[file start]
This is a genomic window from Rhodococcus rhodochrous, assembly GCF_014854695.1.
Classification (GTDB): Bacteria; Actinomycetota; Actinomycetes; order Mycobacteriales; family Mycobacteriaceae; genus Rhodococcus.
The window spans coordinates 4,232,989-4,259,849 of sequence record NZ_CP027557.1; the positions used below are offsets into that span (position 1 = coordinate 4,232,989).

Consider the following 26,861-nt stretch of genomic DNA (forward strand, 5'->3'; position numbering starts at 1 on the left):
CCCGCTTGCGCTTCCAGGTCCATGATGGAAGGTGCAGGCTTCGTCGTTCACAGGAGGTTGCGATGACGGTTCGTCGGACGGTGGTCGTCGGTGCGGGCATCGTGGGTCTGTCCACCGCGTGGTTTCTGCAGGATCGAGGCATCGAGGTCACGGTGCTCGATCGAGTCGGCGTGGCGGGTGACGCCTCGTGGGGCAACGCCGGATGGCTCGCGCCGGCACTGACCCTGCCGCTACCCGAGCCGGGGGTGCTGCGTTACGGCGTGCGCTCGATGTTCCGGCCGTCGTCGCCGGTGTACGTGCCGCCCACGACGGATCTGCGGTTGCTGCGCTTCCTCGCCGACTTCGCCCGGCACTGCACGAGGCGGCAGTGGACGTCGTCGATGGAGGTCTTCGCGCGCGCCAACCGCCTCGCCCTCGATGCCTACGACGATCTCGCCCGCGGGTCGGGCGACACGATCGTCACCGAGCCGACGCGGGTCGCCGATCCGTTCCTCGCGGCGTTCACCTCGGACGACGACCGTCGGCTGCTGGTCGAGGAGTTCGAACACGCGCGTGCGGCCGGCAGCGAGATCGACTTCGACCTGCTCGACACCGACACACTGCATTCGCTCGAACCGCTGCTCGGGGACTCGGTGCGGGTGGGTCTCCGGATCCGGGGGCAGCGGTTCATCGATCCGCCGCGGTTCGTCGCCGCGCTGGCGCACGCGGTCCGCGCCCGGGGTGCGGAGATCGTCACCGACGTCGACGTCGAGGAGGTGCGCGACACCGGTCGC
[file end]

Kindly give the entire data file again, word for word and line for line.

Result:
This is a genomic window from Rhodococcus rhodochrous, assembly GCF_014854695.1.
Classification (GTDB): Bacteria; Actinomycetota; Actinomycetes; order Mycobacteriales; family Mycobacteriaceae; genus Rhodococcus.
The window spans coordinates 4,232,989-4,259,849 of sequence record NZ_CP027557.1; the positions used below are offsets into that span (position 1 = coordinate 4,232,989).

Consider the following 26,861-nt stretch of genomic DNA (forward strand, 5'->3'; position numbering starts at 1 on the left):
CCCGCTTGCGCTTCCAGGTCCATGATGGAAGGTGCAGGCTTCGTCGTTCACAGGAGGTTGCGATGACGGTTCGTCGGACGGTGGTCGTCGGTGCGGGCATCGTGGGTCTGTCCACCGCGTGGTTTCTGCAGGATCGAGGCATCGAGGTCACGGTGCTCGATCGAGTCGGCGTGGCGGGTGACGCCTCGTGGGGCAACGCCGGATGGCTCGCGCCGGCACTGACCCTGCCGCTACCCGAGCCGGGGGTGCTGCGTTACGGCGTGCGCTCGATGTTCCGGCCGTCGTCGCCGGTGTACGTGCCGCCCACGACGGATCTGCGGTTGCTGCGCTTCCTCGCCGACTTCGCCCGGCACTGCACGAGGCGGCAGTGGACGTCGTCGATGGAGGTCTTCGCGCGCGCCAACCGCCTCGCCCTCGATGCCTACGACGATCTCGCCCGCGGGTCGGGCGACACGATCGTCACCGAGCCGACGCGGGTCGCCGATCCGTTCCTCGCGGCGTTCACCTCGGACGACGACCGTCGGCTGCTGGTCGAGGAGTTCGAACACGCGCGTGCGGCCGGCAGCGAGATCGACTTCGACCTGCTCGACACCGACACACTGCATTCGCTCGAACCGCTGCTCGGGGACTCGGTGCGGGTGGGTCTCCGGATCCGGGGGCAGCGGTTCATCGATCCGCCGCGGTTCGTCGCCGCGCTGGCGCACGCGGTCCGCGCCCGGGGTGCGGAGATCGTCACCGACGTCGACGTCGAGGAGGTGCGCGACACCGGTCGC